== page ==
The margin for Murphy was almost identical to the blowout Charlotte Koskoff handed Johnson in New Britain in 1996 when Murphy was the youthful manager of Koskoff's campaign.

That year Koskoff --- an articulate nominee who would run three times for the job --- nearly pulled off a political miracle with only token support from the national and state party. Johnson had been bruised by her chairing of a congressional ethics panel that failed to adequately investigate then House Speaker Newt Gingrich for his financial dealings and improprieties. Johnson was also hurt by GOP efforts to gut domestic programs in the federal budget as President Clinton rode easily into a second term. But Koskoff's big leads in the cities of the old 6th Congressional District gradually gave way to strong support for Johnson in the many small Republican towns of the district and Johnson eked out a 1,200 vote win.

This year Murphy didn't have to sweat a Republican surge in the towns of the Farmington Valley and Litchfield Hills. Johnson's ties to the right-wing GOP agenda and her mean-spirited attacks led not only New Britain and Meriden but most towns in the district to reject her candidacy.

From his acceptance speech last May Murphy let it be known that he would be a different kind of candidate and it served him well through the vote on November 7th. He correctly focused on Johnson's support for the Bush Iraq policy, her authorship of a lobbyist-inspired Medicare prescription drug law and her vote for a federal budget that turned its back on working and middle income families. Beyond this list of issues, Murphy also conveyed a sense of optimism and "hope" -- one of the key tasks of leadership for politicians at all levels. He defined himself and conducted himself in a positive way that made many past Johnson supporters in those suburbs change their minds and made those anti-Murphy TV spots backfire on the incumbent.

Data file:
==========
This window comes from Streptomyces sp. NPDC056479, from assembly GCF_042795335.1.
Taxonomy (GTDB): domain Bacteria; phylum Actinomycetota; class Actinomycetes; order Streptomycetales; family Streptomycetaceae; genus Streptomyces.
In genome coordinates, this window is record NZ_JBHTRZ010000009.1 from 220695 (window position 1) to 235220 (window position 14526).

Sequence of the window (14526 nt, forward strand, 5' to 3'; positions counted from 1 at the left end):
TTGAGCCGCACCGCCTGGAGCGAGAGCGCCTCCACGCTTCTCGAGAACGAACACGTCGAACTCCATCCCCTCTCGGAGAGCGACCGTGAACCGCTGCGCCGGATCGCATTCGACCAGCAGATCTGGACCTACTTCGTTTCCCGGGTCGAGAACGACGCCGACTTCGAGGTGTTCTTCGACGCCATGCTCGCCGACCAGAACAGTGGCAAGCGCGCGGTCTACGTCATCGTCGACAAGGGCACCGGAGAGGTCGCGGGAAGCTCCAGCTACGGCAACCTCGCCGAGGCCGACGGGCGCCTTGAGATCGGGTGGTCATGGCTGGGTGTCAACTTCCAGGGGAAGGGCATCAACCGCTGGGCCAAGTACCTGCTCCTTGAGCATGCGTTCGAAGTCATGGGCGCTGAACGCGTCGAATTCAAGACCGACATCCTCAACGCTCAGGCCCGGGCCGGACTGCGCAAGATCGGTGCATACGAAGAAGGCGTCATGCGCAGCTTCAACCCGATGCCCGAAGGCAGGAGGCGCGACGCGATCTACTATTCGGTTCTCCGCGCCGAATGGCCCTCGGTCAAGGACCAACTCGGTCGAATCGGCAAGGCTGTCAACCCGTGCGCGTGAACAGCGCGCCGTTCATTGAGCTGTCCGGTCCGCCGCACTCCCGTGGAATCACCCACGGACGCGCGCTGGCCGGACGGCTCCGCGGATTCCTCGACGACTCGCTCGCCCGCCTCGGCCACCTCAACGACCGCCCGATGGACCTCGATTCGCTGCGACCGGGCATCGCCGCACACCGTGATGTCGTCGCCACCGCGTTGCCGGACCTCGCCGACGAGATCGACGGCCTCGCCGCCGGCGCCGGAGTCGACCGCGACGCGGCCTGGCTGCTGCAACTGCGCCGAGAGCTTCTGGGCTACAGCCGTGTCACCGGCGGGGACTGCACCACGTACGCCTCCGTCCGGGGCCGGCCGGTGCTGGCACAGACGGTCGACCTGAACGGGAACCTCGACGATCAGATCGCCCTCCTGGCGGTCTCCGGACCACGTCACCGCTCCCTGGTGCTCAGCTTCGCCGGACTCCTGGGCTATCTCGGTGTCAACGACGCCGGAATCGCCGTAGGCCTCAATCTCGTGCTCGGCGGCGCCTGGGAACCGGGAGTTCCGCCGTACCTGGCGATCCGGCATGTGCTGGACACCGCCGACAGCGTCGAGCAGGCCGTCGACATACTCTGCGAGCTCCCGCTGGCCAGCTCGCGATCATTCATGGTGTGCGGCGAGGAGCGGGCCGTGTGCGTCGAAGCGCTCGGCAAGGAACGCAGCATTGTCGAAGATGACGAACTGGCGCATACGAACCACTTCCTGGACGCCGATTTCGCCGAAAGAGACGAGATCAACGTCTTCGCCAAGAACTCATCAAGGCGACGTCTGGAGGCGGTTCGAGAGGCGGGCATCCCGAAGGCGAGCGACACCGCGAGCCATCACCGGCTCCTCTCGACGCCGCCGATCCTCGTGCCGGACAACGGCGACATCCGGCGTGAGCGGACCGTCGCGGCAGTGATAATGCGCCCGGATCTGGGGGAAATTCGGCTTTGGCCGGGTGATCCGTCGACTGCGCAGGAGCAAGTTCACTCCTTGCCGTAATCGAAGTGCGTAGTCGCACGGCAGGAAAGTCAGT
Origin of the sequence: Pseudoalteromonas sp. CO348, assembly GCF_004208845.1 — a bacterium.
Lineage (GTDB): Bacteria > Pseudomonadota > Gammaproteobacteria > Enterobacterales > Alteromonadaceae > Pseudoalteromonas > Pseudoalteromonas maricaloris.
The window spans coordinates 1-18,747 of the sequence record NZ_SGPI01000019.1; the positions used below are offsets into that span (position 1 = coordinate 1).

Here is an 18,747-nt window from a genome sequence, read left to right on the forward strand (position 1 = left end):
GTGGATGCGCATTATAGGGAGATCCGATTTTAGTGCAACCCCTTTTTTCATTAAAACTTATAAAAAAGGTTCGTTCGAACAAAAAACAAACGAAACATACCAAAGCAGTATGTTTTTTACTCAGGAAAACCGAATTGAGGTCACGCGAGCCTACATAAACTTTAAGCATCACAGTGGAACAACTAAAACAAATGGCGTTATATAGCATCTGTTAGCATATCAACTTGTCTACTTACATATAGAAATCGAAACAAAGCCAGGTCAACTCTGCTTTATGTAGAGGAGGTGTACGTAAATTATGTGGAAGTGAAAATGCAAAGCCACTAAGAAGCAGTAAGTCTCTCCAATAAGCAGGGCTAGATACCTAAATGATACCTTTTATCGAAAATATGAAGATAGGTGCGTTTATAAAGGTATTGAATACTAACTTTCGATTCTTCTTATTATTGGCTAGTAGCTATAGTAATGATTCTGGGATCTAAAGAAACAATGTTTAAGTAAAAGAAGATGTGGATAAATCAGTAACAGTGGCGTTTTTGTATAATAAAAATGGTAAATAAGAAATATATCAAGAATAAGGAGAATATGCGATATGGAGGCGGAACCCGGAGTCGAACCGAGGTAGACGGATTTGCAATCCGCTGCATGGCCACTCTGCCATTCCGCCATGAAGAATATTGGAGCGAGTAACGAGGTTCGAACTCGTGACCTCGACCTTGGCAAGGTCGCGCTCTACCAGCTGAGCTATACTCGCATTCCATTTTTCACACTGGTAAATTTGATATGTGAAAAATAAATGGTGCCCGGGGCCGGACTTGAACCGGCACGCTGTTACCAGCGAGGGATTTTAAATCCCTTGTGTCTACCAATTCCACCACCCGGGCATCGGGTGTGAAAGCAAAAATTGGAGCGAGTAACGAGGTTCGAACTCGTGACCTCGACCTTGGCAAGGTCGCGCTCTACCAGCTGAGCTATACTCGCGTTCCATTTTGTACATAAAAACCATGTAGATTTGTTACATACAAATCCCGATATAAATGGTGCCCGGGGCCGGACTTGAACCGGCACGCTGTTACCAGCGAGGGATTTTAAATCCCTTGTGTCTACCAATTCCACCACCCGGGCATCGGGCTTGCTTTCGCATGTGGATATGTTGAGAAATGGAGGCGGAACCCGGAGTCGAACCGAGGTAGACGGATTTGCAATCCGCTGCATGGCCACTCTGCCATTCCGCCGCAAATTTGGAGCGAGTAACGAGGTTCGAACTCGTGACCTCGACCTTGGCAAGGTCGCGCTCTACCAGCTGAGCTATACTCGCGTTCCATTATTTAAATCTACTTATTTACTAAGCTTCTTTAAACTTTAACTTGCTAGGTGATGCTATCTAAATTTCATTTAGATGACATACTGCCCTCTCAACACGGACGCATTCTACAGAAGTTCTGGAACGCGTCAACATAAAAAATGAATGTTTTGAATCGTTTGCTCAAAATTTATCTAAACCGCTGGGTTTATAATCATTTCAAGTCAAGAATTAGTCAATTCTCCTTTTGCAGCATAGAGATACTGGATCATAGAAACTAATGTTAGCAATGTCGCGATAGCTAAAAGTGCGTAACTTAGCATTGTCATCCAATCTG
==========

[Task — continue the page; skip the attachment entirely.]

Johnson, who always managed to cultivate a "moderate" image in all her previous races, used the Republican playbook of fear and division -- a strategy that failed spectacularly.

Murphy, backed by a grassroots campaign capably led by manager Sarah Merriam and with enough financing to adequately respond to the Johnson onslaught, overcame conventional wisdom and prevailed. The victory made for a perfect symmetry between 1996 and 2006. A decade ago campaign manager Chris Murphy helped Koskoff come as close as can be to an impossible win. This year candidate Murphy finally gave New Britain Democrats and Democrats throughout the sprawling district a victory they had been seeking for the last 24 years.

24 October 2006

New Britain's Partisan Ethics Process Blocks Complaint on No-Bid Contract

A decision by the New Britain Ethics Commission to summarily dismiss a complaint brought by Ward 4 Ald. Lawrence Hermanowski over the award of a no-bid $68,000 fencing contract is the latest example of the Stewart administration’s politicization of the ethics process in municipal government.

Current ethics commissioners are all appointees of Stewart and the commission includes contributors to his campaigns. When a new charter abolished most city boards and commissions several years ago the ethics commission was re-constituted by city ordinance. It made the Mayor the appointing authority and its members’ terms tied to his election or re-election. The ordinance failed to adopt a sensible provision from the old charter which required an ethics commission composed of members serving five-year terms. The longer terms served to set the ethics board above partisan appointments and represented a buffer against using ethics complaints for political purposes.

Stewart and his allies wasted little time in using the ethics commission for partisan purposes. During his first term, two city aldermen who worked for the city and were members of the AFSCME Local 1186 were the subject of complaints for involvement in city contract issues. The Commission ruled that Ald. Fran Ziccardi, then a union official, faced a conflict as well as Ald. Paul Catanzaro. The complaint filed at the behest of the administration by Citizen Property Owners Association (CPOA) leadership turned an easily resolvable labor/management issue into an unwarranted ethics flap. The ethics complaint was no more than a thinly-veiled attack on public employees.